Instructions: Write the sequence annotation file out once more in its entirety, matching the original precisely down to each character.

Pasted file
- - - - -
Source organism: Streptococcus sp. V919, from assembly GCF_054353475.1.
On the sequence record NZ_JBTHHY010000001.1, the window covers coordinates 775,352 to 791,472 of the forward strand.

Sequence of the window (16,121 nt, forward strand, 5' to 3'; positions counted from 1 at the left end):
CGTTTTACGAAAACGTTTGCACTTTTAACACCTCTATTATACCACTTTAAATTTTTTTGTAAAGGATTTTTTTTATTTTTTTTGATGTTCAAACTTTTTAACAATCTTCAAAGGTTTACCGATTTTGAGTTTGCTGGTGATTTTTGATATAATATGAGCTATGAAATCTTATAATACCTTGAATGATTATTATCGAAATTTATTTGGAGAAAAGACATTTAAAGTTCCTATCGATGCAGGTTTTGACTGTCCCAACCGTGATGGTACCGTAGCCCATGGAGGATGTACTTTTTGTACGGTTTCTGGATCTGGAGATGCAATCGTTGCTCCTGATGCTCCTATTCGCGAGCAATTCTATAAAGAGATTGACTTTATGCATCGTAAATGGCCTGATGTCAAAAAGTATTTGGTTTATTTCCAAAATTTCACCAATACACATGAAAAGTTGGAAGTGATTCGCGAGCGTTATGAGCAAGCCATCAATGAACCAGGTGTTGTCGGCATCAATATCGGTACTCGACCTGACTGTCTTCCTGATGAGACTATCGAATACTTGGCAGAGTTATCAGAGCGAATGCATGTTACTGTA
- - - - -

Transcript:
Source organism: Streptococcus sp. V919, from assembly GCF_054353475.1.
On the sequence record NZ_JBTHHY010000001.1, the window covers coordinates 775,352 to 791,472 of the forward strand.

Sequence of the window (16,121 nt, forward strand, 5' to 3'; positions counted from 1 at the left end):
CGTTTTACGAAAACGTTTGCACTTTTAACACCTCTATTATACCACTTTAAATTTTTTTGTAAAGGATTTTTTTTATTTTTTTTGATGTTCAAACTTTTTAACAATCTTCAAAGGTTTACCGATTTTGAGTTTGCTGGTGATTTTTGATATAATATGAGCTATGAAATCTTATAATACCTTGAATGATTATTATCGAAATTTATTTGGAGAAAAGACATTTAAAGTTCCTATCGATGCAGGTTTTGACTGTCCCAACCGTGATGGTACCGTAGCCCATGGAGGATGTACTTTTTGTACGGTTTCTGGATCTGGAGATGCAATCGTTGCTCCTGATGCTCCTATTCGCGAGCAATTCTATAAAGAGATTGACTTTATGCATCGTAAATGGCCTGATGTCAAAAAGTATTTGGTTTATTTCCAAAATTTCACCAATACACATGAAAAGTTGGAAGTGATTCGCGAGCGTTATGAGCAAGCCATCAATGAACCAGGTGTTGTCGGCATCAATATCGGTACTCGACCTGACTGTCTTCCTGATGAGACTATCGAATACTTGGCAGAGTTATCAGAGCGAATGCATGTTACTGTA